The former chief executive officer of Federal Savings Bank, Stephen Calk, has been charged with a single count of bribery following accusations of lending millions of dollars in exchange for a position in the Trump administration.
According to a report by Time, the founder and president of the Federal Savings Bank of Chicago reportedly lent $16 million to Paul Manafort, the head campaign manager for Trump.
In exchange for the millions of dollars lent to Manafort, Calk sent a document detailing and ranking the different administrative positions he wished to attain. The list contains positions of being secretary of the Treasury with other 19 ambassador roles.
Paul Manafort sought help from the Federal Savings Bank in the spring of 2016 under the guise of refinancing loans. In July of the same year, the ex-CEO reportedly expressed his interest to work in the presidential campaign.
Time reports that on July 28, 2016, the company approved the loan, with the banker proceeding to send his resume. On August 5, 2016, Calk was appointed as part of the economic advisory council members of the Trump campaign.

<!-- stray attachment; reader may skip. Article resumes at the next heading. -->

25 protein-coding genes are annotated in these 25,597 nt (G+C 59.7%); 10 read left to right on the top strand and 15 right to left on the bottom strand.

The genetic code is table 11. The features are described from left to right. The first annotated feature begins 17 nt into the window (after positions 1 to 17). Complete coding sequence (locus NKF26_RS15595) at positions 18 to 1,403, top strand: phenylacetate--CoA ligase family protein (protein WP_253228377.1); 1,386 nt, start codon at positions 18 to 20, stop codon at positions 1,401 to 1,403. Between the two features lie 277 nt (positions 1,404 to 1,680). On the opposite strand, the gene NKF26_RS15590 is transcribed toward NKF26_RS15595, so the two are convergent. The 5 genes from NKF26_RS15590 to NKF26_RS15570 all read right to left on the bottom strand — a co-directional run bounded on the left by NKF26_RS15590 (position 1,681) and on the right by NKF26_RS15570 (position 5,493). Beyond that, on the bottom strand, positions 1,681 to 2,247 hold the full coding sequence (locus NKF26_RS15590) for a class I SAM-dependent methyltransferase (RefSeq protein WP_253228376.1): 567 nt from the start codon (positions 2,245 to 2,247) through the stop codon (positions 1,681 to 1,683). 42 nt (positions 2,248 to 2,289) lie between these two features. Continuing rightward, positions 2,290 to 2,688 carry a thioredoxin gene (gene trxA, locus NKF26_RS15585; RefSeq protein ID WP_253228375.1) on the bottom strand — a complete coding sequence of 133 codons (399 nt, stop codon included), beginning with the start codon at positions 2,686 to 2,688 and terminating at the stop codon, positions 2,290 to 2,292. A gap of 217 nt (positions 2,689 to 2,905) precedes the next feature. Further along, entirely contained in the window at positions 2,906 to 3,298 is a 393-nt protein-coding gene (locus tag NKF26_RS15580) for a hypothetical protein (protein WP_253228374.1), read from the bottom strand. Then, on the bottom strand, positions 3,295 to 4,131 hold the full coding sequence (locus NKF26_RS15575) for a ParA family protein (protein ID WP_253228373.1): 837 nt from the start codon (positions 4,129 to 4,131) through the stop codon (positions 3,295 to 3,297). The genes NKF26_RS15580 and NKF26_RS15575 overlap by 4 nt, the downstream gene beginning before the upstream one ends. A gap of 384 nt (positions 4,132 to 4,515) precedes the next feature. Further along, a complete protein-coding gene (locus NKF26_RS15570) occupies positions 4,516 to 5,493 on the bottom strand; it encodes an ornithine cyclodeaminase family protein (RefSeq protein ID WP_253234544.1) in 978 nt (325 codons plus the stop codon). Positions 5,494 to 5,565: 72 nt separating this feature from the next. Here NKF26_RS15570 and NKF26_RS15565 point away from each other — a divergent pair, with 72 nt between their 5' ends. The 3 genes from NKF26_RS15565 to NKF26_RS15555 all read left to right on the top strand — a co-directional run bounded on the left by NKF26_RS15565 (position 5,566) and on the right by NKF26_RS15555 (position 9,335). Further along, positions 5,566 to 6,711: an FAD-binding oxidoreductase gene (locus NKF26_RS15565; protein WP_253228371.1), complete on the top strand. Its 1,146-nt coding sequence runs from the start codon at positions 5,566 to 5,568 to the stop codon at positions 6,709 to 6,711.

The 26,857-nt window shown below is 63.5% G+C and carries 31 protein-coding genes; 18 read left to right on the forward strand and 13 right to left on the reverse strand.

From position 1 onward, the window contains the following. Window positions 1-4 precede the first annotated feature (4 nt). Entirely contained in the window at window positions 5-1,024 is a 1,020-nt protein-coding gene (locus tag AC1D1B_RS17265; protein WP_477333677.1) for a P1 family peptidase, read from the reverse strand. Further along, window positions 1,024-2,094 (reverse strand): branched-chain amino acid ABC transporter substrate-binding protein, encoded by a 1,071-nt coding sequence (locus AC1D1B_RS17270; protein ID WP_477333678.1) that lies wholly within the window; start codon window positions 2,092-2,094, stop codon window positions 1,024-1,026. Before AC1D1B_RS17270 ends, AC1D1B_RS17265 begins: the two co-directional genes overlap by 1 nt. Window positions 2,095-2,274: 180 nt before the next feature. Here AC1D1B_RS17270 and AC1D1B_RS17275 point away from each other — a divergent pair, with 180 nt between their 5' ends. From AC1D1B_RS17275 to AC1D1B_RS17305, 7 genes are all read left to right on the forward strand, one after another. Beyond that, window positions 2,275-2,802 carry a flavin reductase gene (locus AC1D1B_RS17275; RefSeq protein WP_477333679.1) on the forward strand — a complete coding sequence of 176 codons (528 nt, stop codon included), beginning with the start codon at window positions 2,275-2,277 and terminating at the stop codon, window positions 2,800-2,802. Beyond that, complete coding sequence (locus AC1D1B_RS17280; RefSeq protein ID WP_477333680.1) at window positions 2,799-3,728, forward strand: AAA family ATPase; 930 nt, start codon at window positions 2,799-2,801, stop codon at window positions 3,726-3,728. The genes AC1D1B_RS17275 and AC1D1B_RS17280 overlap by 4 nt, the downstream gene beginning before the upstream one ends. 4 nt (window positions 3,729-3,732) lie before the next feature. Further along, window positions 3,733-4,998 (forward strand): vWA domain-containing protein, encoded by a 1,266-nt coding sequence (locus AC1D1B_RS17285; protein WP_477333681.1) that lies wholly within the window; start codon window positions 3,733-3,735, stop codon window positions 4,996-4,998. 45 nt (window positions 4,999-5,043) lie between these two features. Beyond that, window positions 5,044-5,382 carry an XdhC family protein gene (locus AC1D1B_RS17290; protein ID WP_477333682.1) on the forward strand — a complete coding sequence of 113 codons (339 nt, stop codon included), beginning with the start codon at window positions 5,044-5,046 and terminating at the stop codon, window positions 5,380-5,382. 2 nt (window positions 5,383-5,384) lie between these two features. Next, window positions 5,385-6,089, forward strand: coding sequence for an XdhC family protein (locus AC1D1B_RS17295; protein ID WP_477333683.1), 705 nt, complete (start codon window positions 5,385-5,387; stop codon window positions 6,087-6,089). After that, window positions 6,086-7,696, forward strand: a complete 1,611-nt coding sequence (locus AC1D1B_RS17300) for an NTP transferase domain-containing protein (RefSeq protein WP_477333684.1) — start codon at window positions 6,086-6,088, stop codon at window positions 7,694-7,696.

Other lucrative deals were conducted under the supervision of Calk, with a $9.5 million and $6.5 million loans being approved despite the former CEO coming across numerous red flags.
Calk was then interviewed for the position of the Undersecretary of the Army. However, Time reports that he was not able to get the job.
In August of 2016, CNBC notes that Manafort was fired from the Trump campaign due to engagements with a Kremlin-backed political party in Ukraine. In 2018, Manafort started serving his seven-year prison sentence for charges on tax and bank fraud.
On May 23, 2019, the ex-banker was released on a $5 million bail after pleading not guilty on financial institution bribery. If convicted, Calk can face jail time for up to 30 years.